A required psychological assessment is an evaluation of your present mental functioning, personality, and behaviors deemed necessary to determine your aptitude to perform in various situations. You may be required to have an assessment if you are seeking medical clearance on certain surgical procedures, looking to adopt a child, or in situations pertaining to employment eligibility or child custody.
At Psychological Assessment Services, Dr. Tansman can provide required psychological assessments for pre-surgical and pre-adoption evaluations exclusively. To schedule an appointment with Dr. Tansman at her Los Angeles, Rolling Hills, Pasadena, Irvine, or Calabasas office, call (310) 734-0306 or contact us online.
A pre-surgery psychological evaluation is an assessment designed to help your healthcare provider decide whether or not you are psychologically prepared to have certain types of invasive operations that require strict adherence to post-surgical lifestyle changes, including bariatric weight loss surgery and spinal cord stimulator (SCS) or dorsal column stimulator (DCS) implantation surgery. Specifically, the psychological evaluation will analyze your motivation and readiness for the operation, and any behavioral challenges or emotional factors that may impact your ability to cope with the surgery and adjust to life after the operation.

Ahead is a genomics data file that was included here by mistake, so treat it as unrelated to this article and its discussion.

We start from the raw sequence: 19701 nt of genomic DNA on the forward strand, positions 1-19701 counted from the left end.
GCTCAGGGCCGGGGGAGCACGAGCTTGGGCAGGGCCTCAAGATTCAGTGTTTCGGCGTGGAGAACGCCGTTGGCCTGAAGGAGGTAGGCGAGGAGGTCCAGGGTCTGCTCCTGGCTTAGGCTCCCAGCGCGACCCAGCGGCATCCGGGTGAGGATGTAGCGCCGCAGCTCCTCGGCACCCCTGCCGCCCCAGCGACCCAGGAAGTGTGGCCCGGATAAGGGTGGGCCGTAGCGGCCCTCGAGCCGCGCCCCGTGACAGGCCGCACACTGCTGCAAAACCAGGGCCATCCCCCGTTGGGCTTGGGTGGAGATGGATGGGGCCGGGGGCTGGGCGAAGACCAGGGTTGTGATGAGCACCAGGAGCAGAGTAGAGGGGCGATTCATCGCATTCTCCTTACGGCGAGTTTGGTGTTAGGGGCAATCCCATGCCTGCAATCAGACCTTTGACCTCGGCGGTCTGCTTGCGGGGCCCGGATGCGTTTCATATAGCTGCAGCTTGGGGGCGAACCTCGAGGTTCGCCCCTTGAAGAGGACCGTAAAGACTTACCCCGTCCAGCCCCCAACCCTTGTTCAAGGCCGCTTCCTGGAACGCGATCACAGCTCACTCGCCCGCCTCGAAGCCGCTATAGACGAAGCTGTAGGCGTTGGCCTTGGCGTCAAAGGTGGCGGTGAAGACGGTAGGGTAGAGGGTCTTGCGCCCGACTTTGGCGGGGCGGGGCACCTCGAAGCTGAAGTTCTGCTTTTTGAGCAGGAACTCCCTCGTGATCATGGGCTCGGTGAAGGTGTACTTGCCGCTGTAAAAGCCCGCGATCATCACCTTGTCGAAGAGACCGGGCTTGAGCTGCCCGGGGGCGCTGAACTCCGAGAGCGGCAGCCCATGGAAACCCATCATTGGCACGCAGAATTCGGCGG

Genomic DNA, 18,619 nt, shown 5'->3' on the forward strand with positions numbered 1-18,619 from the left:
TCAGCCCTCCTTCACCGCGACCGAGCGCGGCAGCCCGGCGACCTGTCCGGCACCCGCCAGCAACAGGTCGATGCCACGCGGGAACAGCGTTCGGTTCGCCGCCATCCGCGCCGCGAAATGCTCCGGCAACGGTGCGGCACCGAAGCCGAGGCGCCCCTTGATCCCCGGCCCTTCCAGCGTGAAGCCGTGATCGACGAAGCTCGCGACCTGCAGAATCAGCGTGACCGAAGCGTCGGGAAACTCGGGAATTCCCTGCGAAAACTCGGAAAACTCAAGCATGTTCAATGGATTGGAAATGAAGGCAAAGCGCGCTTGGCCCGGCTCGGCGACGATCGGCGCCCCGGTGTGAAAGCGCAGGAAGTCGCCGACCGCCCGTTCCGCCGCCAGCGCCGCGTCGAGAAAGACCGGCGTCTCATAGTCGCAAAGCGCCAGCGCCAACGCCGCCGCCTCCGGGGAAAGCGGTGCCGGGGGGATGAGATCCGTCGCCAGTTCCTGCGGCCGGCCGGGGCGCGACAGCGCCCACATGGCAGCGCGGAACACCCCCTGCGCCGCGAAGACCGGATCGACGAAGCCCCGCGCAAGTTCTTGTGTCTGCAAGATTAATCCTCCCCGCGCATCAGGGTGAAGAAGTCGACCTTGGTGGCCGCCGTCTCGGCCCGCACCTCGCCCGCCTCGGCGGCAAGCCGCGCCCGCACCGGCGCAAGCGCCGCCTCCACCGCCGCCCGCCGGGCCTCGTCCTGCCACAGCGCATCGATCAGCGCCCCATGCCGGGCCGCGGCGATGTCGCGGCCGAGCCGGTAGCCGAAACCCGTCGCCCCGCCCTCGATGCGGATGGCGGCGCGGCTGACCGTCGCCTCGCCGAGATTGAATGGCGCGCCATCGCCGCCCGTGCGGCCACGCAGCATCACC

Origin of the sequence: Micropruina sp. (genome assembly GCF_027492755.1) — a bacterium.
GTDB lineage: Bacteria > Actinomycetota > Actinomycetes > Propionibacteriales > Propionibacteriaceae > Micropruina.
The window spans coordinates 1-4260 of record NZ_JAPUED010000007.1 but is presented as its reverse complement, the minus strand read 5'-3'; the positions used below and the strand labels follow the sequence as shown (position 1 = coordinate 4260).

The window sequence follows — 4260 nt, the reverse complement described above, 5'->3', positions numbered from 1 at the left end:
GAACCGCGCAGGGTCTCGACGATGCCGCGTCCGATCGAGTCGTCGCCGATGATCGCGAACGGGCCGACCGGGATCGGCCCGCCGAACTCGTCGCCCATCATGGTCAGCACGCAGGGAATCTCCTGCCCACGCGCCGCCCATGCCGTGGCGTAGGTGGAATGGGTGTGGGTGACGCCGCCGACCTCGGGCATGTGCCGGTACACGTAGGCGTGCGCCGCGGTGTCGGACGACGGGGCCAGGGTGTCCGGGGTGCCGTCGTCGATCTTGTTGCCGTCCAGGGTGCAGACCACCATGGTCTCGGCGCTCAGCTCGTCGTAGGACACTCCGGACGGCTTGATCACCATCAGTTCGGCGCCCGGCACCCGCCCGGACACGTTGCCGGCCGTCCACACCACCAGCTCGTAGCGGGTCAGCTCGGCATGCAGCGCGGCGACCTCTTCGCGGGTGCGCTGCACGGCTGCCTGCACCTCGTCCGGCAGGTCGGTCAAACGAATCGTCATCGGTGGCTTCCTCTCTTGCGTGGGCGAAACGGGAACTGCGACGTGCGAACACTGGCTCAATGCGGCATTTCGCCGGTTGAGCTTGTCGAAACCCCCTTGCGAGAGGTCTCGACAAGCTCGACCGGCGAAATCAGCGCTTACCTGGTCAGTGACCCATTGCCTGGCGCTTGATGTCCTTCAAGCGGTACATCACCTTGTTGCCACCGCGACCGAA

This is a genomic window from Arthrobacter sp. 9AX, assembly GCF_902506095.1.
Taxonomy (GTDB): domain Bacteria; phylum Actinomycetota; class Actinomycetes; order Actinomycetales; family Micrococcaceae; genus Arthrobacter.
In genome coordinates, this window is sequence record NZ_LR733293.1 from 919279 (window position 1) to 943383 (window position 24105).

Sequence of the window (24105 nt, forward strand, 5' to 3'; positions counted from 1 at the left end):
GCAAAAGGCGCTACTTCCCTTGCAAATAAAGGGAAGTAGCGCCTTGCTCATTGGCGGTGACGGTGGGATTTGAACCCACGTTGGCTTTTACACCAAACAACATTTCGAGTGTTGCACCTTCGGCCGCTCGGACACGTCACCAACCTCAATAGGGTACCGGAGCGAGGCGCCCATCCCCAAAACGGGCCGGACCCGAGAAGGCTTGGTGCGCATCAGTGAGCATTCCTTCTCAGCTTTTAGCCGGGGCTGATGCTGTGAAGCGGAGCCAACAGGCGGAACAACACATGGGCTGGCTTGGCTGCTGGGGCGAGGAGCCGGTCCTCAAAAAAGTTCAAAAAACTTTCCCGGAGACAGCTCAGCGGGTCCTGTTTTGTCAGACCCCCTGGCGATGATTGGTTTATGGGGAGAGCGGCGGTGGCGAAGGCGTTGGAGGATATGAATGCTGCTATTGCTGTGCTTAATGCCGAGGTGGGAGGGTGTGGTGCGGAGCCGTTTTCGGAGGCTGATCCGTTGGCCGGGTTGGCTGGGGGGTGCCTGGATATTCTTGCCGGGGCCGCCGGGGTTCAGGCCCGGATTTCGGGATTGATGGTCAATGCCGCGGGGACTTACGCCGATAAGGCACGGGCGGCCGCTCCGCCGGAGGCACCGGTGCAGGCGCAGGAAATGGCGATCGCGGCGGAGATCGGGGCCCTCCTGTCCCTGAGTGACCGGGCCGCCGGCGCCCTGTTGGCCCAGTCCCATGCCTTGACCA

There are two elements of a pre-surgical psychological evaluation: the clinical interview and the psychological testing. The purpose of the clinical interview is to obtain a general understanding of how you came to the decision to have surgery, your rationale behind this choice, and your past and present health information. The psychological testing provides Dr. Tansman with an objective measurement of your presentation style, psychological adjustment, and readiness for surgery.
Your pre-surgical psychological assessment with Dr. Tansman will begin with a clinical interview. She will focus on your behavior, psychiatric symptoms (current and past), and your comprehension of the impending surgery and its associated lifestyle changes. These can include questions designed to evaluate your current mental health status, such as how well you are sleeping, your attention to detail, your social behaviors, and to check for signs of thought disorder.
Dr. Tansman will ask you about various areas of your life, including:
During the psychological testing, you will be asked what goals you hope to obtain from the surgery and the time frame in which you hope to realize those goals. If your reasons or expectations for the surgery are unrealistic, then you may have a high risk of mood issues and noncompliance post-surgery. Dr. Tansman will reflect those findings in her results.